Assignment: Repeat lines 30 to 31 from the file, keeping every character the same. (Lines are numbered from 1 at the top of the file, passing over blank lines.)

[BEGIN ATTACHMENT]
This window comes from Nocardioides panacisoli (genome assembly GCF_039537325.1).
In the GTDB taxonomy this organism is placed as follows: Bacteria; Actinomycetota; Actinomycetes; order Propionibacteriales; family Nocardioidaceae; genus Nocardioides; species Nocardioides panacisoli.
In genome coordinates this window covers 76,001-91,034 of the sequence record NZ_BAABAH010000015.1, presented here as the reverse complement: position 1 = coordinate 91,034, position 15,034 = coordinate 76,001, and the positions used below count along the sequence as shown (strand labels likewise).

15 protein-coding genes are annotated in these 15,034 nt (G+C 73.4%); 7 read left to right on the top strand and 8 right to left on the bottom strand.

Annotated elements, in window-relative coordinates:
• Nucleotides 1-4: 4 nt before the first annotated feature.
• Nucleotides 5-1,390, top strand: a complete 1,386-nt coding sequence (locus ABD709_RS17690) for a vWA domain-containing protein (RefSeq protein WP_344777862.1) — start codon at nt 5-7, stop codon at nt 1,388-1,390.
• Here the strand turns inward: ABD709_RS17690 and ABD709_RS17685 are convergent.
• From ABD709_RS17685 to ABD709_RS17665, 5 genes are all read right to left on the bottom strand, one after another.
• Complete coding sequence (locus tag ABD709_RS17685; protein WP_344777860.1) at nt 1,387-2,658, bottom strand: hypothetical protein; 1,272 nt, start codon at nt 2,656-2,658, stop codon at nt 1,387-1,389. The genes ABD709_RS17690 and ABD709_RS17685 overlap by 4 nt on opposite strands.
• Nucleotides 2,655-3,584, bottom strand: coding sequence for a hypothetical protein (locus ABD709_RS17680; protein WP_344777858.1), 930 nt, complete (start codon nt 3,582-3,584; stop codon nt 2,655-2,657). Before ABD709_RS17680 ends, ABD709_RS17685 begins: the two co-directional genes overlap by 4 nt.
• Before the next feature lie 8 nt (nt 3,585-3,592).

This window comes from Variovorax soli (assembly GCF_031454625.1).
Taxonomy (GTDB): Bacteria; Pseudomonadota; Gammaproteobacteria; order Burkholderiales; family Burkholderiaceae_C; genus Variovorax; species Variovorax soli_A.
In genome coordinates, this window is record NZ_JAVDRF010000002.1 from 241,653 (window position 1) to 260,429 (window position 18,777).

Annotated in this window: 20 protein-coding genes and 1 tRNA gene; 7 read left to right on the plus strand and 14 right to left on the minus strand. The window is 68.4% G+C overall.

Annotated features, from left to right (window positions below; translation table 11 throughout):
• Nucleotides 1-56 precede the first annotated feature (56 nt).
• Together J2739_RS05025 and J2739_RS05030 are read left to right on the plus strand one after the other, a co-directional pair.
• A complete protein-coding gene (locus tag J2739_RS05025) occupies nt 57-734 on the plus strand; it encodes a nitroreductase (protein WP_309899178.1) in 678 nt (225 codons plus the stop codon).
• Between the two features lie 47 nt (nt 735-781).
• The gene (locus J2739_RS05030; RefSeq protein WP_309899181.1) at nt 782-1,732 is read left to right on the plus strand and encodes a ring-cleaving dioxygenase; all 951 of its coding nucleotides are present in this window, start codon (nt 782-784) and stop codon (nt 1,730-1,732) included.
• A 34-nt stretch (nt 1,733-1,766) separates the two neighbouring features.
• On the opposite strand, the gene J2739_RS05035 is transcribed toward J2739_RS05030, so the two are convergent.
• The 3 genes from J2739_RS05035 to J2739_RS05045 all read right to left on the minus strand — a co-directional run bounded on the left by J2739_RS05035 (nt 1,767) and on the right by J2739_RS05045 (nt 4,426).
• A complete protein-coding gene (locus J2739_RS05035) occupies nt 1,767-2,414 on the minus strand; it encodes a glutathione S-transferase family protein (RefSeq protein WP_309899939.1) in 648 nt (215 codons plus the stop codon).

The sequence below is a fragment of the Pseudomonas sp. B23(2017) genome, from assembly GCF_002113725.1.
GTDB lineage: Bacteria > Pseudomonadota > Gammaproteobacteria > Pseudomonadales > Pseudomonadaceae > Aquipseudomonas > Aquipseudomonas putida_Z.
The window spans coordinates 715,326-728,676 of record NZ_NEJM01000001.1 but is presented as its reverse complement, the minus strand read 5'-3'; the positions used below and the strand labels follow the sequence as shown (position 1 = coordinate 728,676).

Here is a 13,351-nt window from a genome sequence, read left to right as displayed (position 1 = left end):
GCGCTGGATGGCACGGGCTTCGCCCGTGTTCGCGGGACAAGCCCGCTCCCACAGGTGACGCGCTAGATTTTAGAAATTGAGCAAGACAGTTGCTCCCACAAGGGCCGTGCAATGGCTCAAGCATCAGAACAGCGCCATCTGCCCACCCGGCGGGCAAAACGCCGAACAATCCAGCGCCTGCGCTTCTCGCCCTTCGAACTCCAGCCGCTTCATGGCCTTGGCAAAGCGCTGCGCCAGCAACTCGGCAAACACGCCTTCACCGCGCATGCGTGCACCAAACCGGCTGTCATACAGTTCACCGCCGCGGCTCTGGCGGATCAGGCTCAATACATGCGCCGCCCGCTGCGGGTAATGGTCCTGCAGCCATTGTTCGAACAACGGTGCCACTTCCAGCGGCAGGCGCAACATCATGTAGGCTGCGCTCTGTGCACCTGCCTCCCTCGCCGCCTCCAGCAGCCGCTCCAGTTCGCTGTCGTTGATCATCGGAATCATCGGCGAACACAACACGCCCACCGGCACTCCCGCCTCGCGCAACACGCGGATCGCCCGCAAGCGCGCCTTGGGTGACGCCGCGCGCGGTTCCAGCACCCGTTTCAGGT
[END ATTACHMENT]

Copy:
Here is a 13,351-nt window from a genome sequence, read left to right as displayed (position 1 = left end):
GCGCTGGATGGCACGGGCTTCGCCCGTGTTCGCGGGACAAGCCCGCTCCCACAGGTGACGCGCTAGATTTTAGAAATTGAGCAAGACAGTTGCTCCCACAAGGGCCGTGCAATGGCTCAAGCATCAGAACAGCGCCATCTGCCCACCCGGCGGGCAAAACGCCGAACAATCCAGCGCCTGCGCTTCTCGCCCTTCGAACTCCAGCCGCTTCATGGCCTTGGCAAAGCGCTGCGCCAGCAACTCGGCAAACACGCCTTCACCGCGCATGCGTGCACCAAACCGGCTGTCATACAGTTCACCGCCGCGGCTCTGGCGGATCAGGCTCAATACATGCGCCGCCCGCTGCGGGTAATGGTCCTGCAGCCATTGTTCGAACAACGGTGCCACTTCCAGCGGCAGGCGCAACATCATGTAGGCTGCGCTCTGTGCACCTGCCTCCCTCGCCGCCTCCAGCAGCCGCTCCAGTTCGCTGTCGTTGATCATCGGAATCATCGGCGAACACAACACGCCCACCGGCACTCCCGCCTCGCGCAACACGCGGATCGCCCGCAAGCGCGCCTTGGGTGACGCCGCGCGCGGTTCCAGCACCCGTTTCAGGT